Shimp William B. Shimp, age 84, died May 19, 2017 at Kobacker House with his wife and partner of 42 years, Helen, by his side after a strong and brief battle against brain cancer. He was born in Springfield, Ohio, lived in Athens and Greenfield, Ohio and moved to Upper Arlington, Ohio in 1941 and remained a lifelong resident, graduated from The Ohio State University with Bachelor of Science in Political Science in 1954, President of the Kappa Sigma Fraternity, graduated from The Ohio State University College of Law in 1959, graduated from OSU ROTC program in 1954, was in Active Duty US Army from 1954-1957; tank platoon leader in the 14th Armored Calvary Regiment in Germany, served 30 years in the Ohio National Guard as its Judge Advocate General from 1977-1985; retired as full Colonel in 1985 while serving as the State Judge Advocate General, graduate of the Army War College in 1981. He served 33 years in the Franklin County Prosecutor Office, First Asst. County Prosecutor in charge of the Civil Division at Retirement. Prior he served as the assistant Columbus City Prosecutor, Columbus City Prosecutor, handled civil litigation for the Columbus City Schools and the city's urban renewal department, served as the Franklin County Clerk of Courts in 1998, member of the Columbus Bar Association Ethics Committee, admitted to practice in Ohio, United States District Court Southern District, US Court of Appeals 6th Circuit, and the United States Supreme Court, served on Board of Directors of the National District Attorney's Association for 20 years, Editor of Banks Baldwin Law, publishing Ohio Township Law Volumes, earning him the title of ""Mr. Ohio Township Law"", served as a member of Mt. Aloysius, an Intermediate Care Facility for the mentally disabled, Board of Directors for 30 years and as its Board Chairman for 20 years, Honorary Chairman of the Greater Columbus Convention Center, member of Vaudvillities while in high school and later as an adult for 25 years, member of the Franklin County Republican Party and served as Ward Committeman, Ward 1, UA. Member of North Broadway United Methodist Church. While he lost the battle against cancer he won the war of life by leaving a legacy for all to follow. He will be remembered professionally for his calm influence among parties with disagreements; his knowledge of Ohio township law; always rising above politics to ethically apply the law; and his mentorship of fellow prosecutors. His family will remember him as the quiet leader who guided six sons, 18 grandchildren and eight great-grandchildren through life. We will treasure the Sunday afternoon drives to nowhere and always questioning if we were lost, but always knowing he knew exactly where we were. The most endearing memory will be his chair at the head of the dining room table where the family sat for every meal. He would distribute food onto everyone's plate; passing the plate to the designated recipient; and then announcing to start eating ""before the food gets cold"". He would initiate conversation inviting all to participate allowing a difference of opinion but always in a polite and respectful manner; and finally, after every meal extending the Shimp family tradition of thanking the chef, Helen, with an around the table pat on the back. Bill never knew there was a straight road to a destination. He took more scenic routes in his driving travels than Lewis and Clark. He disdained the airplane because he couldn't demand it to stop so he could check something out along the way and discover a new experience. He was famous for leaving for lunch with a roadmap and ending up in some forsaken little town which was barely a speck on the map and reveling in his newly discovered place on earth. These little trips became known as ""Shimparamas"". Speaking of maps, he died in possession with more maps than the National Geographic museum; he would have passed a law prohibiting MapQuest and GPS's if possible. He enjoyed walking the hills of the family property in the Hocking Hills where he would quiz all available as to the type of every tree. It brought him great joy to see the family enjoy this little piece of heaven on earth. He was immensely proud of his service in the military and his graduation from the US Army War College. He loved his 30 years of service with the Ohio National Guard; although maybe not always the weekend drills. Our summer vacations were structured around wherever his two weeks of active duty took us that year. We became an expert on touring Monticello due to our many summers in Charlottesville, Virginia and we knew the back roads of Port Clinton, Ohio even before it a became popular tourist destination thanks to the many summers at Camp Perry along the shores of Lake Erie. We will miss the sound of his piano filing our house and neighborhood as he played a mean Rachmaninoff. His piano was his second love right behind Helen and the family. Music brought him much happiness and one of his last requests was the family ""never let the music stop"". In the end, whether he was your husband, brother, father, grandfather or friend; he was the one who could always fix your problems; provide you with the confidence needed to succeed; the calmness to overcome your troubles and the wisdom to know when to provide his knowledge or when to let you learn through your own efforts. We know he is in Heaven already getting the piano tuned; gathering Martin and Carolyn, and all his friends who will listen to his beautiful music as he continues to share his talent. However, for more than any of the above reasons, we will miss him in his chair at the end of the dining room family table, but we know he is now just sitting at the head of a different table where he so richly belongs. Bill enjoyed walking the family property in the Hocking Hills; playing the piano; and listening to classical music; sailing his Lido sailboat, where he guided the tiller of his boat as he also guided us in life…with a steady hand. An avid reader and collector of anything in print, passionate OSU Buckeye and Cincinnati Reds fan and lifetime member of the OSU Alumni club, a lover of fine wine and choice scotch. Bill is preceded in death by his son Martin K. Shimp and daughter-in-law Carolyn Shimp (Gyuro), parents William B. Shimp Sr. and Frances Shimp (Kalbfus). He is survived by his loving wife, Helen C. Shimp of 42 years; six sons, William C., Daniel W., Andrew G. (Kim), Fred (Erika), J. Kerry Osborne; brother, Charles P. (Peggy) of Salt Lake City; 18 Grandchildren and eight great-grandchildren. Family will receive friends on Friday, June 16 from 4-7 p.m. at SCHOEDINGER NORTHWEST CHAPEL, 1740 Zollinger Rd. Columbus, OH. A memorial service to honor Bill's life will be held at 11 a.m. Saturday, June 17, 2017 at NORTH BROADWAY UNITED METHODIST CHURCH, 48 E. North Broadway St., Columbus, OH 43214. In lieu of flowers, contributions may be made to North Broadway United Methodist Church and Vaudvillities Productions P. O. Box 696 Columbus 43316. Please visit www.schoedinger.com to share any special memories of Bill.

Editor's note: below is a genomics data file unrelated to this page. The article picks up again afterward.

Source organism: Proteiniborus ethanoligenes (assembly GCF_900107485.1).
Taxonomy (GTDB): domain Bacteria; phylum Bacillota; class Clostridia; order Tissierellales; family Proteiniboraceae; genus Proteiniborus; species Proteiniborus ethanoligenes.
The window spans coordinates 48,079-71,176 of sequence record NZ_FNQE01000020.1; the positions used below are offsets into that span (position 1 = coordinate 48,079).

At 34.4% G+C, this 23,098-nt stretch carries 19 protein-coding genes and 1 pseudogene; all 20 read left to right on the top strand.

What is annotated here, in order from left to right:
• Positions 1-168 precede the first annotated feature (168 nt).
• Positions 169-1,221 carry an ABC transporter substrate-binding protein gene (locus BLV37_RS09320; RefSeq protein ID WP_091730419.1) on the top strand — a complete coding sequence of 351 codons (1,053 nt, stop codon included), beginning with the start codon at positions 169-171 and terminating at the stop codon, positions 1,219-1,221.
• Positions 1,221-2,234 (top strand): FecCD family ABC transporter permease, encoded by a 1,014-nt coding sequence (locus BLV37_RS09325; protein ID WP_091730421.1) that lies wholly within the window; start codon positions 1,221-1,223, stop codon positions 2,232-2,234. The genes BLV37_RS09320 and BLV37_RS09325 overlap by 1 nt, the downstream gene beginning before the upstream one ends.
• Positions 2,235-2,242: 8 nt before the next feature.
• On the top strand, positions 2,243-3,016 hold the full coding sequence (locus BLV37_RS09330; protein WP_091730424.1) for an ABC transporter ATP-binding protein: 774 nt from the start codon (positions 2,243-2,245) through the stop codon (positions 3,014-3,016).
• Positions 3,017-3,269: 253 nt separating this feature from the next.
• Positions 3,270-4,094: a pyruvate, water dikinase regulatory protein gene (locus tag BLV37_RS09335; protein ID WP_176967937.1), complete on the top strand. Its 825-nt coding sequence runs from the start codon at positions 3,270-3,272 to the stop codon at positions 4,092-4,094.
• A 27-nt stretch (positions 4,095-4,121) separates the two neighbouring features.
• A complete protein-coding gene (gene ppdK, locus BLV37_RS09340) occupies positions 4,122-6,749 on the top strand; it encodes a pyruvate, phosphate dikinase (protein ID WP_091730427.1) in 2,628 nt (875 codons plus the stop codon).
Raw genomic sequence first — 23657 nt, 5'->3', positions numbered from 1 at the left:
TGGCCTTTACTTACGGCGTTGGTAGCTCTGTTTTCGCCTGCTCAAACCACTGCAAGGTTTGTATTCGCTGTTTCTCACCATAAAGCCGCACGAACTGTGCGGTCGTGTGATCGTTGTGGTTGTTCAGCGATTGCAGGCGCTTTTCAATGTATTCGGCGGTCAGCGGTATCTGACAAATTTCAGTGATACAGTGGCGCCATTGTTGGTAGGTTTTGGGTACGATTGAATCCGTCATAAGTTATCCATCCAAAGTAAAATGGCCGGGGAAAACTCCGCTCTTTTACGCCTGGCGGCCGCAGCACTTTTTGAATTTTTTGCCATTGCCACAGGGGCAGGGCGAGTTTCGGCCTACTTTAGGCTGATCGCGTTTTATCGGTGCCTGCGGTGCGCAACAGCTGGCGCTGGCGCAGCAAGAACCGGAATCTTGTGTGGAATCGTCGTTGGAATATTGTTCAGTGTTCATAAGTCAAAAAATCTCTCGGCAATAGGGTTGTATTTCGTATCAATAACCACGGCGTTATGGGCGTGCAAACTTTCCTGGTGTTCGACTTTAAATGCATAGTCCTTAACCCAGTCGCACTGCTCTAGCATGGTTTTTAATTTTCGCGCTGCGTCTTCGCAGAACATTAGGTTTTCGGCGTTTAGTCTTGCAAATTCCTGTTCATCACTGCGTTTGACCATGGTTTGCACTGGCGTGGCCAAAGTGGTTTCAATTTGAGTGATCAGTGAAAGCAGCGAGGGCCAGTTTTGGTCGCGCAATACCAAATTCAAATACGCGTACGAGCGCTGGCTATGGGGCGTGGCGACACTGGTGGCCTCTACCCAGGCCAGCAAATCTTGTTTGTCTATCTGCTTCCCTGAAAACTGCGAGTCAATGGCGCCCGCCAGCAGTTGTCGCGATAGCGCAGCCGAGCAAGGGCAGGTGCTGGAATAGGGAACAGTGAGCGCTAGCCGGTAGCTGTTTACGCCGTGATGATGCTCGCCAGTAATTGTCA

Published in The Columbus Dispatch on May 23, 2017